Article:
A sequel to a remake of an overrated original, The Ring Two is as confusing as it is unnecessary. Naomi Watts again stars as a journalist who stumbles across a sinister VHS tape that kills viewers within a week of watching it. This time, to protect her son (David Dorfman), she destroys it, but the evil spirit within it sets out for revenge, through a series of increasingly
illogical, daft, and dull 'scare' scenes. Be afraid. Be very, very afraid.
Watts is a terrific actress, but there's little she can do to cover the cavernous gaps in logic in Ehren Kruger's script. The first film at least had a smart, scary hook - one that could have worked again with a different set of characters. But using the same leads requires abandoning
any sense. Things happen here for no other reason than, well, the makers need something to happen.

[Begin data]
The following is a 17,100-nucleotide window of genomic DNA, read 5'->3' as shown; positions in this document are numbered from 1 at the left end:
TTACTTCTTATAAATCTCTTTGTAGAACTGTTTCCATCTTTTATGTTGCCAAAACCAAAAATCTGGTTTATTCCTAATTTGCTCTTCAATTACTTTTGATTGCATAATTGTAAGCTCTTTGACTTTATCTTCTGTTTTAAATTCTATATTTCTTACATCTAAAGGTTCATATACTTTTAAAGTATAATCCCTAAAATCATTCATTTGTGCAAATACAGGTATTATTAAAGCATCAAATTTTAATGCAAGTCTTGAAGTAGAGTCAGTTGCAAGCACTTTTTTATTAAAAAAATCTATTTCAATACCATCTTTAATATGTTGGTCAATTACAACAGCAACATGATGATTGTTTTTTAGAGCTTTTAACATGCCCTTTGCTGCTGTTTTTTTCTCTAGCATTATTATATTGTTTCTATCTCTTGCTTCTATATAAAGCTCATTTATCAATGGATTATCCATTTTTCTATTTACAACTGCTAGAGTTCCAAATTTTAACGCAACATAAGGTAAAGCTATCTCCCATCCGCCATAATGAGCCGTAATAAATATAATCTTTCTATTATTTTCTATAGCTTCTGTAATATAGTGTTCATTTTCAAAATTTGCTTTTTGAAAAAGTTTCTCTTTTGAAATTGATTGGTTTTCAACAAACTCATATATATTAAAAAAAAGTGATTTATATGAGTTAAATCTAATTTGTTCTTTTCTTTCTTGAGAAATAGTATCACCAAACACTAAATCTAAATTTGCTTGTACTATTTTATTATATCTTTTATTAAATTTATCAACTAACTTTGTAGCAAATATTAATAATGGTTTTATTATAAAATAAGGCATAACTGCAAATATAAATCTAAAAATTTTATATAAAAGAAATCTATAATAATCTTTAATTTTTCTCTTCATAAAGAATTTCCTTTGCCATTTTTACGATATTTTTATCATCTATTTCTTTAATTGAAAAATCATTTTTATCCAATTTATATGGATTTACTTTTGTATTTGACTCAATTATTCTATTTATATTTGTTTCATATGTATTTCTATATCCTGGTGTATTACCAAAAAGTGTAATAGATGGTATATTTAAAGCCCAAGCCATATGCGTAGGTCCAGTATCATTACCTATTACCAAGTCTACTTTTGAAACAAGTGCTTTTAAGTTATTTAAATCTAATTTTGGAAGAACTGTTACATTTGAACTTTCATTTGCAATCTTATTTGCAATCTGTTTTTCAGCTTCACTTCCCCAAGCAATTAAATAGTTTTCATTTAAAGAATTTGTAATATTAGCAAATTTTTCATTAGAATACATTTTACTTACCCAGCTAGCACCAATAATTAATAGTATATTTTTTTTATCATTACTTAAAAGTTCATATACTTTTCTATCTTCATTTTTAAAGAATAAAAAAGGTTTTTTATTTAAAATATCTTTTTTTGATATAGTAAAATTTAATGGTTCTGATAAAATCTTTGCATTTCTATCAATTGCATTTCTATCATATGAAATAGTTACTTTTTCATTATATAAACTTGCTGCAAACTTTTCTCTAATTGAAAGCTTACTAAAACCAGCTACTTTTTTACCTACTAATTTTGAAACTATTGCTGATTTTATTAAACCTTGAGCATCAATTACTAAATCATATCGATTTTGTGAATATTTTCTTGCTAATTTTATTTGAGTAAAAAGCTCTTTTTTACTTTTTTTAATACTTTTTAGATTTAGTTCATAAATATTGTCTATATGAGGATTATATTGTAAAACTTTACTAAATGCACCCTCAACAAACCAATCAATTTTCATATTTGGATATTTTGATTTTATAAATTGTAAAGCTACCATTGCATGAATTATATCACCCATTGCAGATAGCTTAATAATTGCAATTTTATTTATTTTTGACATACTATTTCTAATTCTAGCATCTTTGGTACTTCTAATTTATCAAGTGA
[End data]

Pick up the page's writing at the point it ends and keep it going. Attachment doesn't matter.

"NAKATA'S BORED AND IT SHOWS"
Making his Hollywood debut, is director Hideo Nakata, the man behind the original Japanese hit Ringu and its lacklustre sequel. This is his third take on the same material - he's bored and it shows.
A potentially interesting angle on motherly madness and abuse is touched on but underexplored, while the only really distinctive touch comes from the director's fear of deer. But this results in the most ludicrous scene in the film, when a bunch of badass Bambis attack Watts and her sprog. It's the unintentionally funny low point of a franchise that's run out of ideas. Ring off.